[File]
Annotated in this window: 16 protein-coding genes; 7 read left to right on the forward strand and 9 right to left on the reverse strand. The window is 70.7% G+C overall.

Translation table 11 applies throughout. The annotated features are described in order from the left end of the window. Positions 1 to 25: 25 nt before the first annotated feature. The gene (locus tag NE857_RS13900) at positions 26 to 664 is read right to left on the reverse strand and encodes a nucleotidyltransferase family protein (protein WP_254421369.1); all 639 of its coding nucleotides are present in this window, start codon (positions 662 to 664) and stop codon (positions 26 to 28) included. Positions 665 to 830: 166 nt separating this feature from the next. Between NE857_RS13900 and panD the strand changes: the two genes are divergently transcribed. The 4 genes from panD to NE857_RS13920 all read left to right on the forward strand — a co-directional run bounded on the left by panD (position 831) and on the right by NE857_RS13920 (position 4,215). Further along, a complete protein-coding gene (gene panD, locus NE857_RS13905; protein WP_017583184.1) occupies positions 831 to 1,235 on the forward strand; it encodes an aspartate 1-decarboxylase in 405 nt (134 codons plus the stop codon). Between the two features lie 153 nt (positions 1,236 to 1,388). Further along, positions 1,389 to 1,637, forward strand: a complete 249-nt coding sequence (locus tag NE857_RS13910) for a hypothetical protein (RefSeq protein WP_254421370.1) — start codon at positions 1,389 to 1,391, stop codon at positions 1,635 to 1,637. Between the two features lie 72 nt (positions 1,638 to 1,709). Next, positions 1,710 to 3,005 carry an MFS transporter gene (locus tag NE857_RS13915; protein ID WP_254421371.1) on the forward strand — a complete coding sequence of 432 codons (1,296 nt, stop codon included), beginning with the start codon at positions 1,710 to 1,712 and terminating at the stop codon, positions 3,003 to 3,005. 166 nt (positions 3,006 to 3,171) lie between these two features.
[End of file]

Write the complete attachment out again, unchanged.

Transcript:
Annotated in this window: 16 protein-coding genes; 7 read left to right on the forward strand and 9 right to left on the reverse strand. The window is 70.7% G+C overall.

Translation table 11 applies throughout. The annotated features are described in order from the left end of the window. Positions 1 to 25: 25 nt before the first annotated feature. The gene (locus tag NE857_RS13900) at positions 26 to 664 is read right to left on the reverse strand and encodes a nucleotidyltransferase family protein (protein WP_254421369.1); all 639 of its coding nucleotides are present in this window, start codon (positions 662 to 664) and stop codon (positions 26 to 28) included. Positions 665 to 830: 166 nt separating this feature from the next. Between NE857_RS13900 and panD the strand changes: the two genes are divergently transcribed. The 4 genes from panD to NE857_RS13920 all read left to right on the forward strand — a co-directional run bounded on the left by panD (position 831) and on the right by NE857_RS13920 (position 4,215). Further along, a complete protein-coding gene (gene panD, locus NE857_RS13905; protein WP_017583184.1) occupies positions 831 to 1,235 on the forward strand; it encodes an aspartate 1-decarboxylase in 405 nt (134 codons plus the stop codon). Between the two features lie 153 nt (positions 1,236 to 1,388). Further along, positions 1,389 to 1,637, forward strand: a complete 249-nt coding sequence (locus tag NE857_RS13910) for a hypothetical protein (RefSeq protein WP_254421370.1) — start codon at positions 1,389 to 1,391, stop codon at positions 1,635 to 1,637. Between the two features lie 72 nt (positions 1,638 to 1,709). Next, positions 1,710 to 3,005 carry an MFS transporter gene (locus tag NE857_RS13915; protein ID WP_254421371.1) on the forward strand — a complete coding sequence of 432 codons (1,296 nt, stop codon included), beginning with the start codon at positions 1,710 to 1,712 and terminating at the stop codon, positions 3,003 to 3,005. 166 nt (positions 3,006 to 3,171) lie between these two features.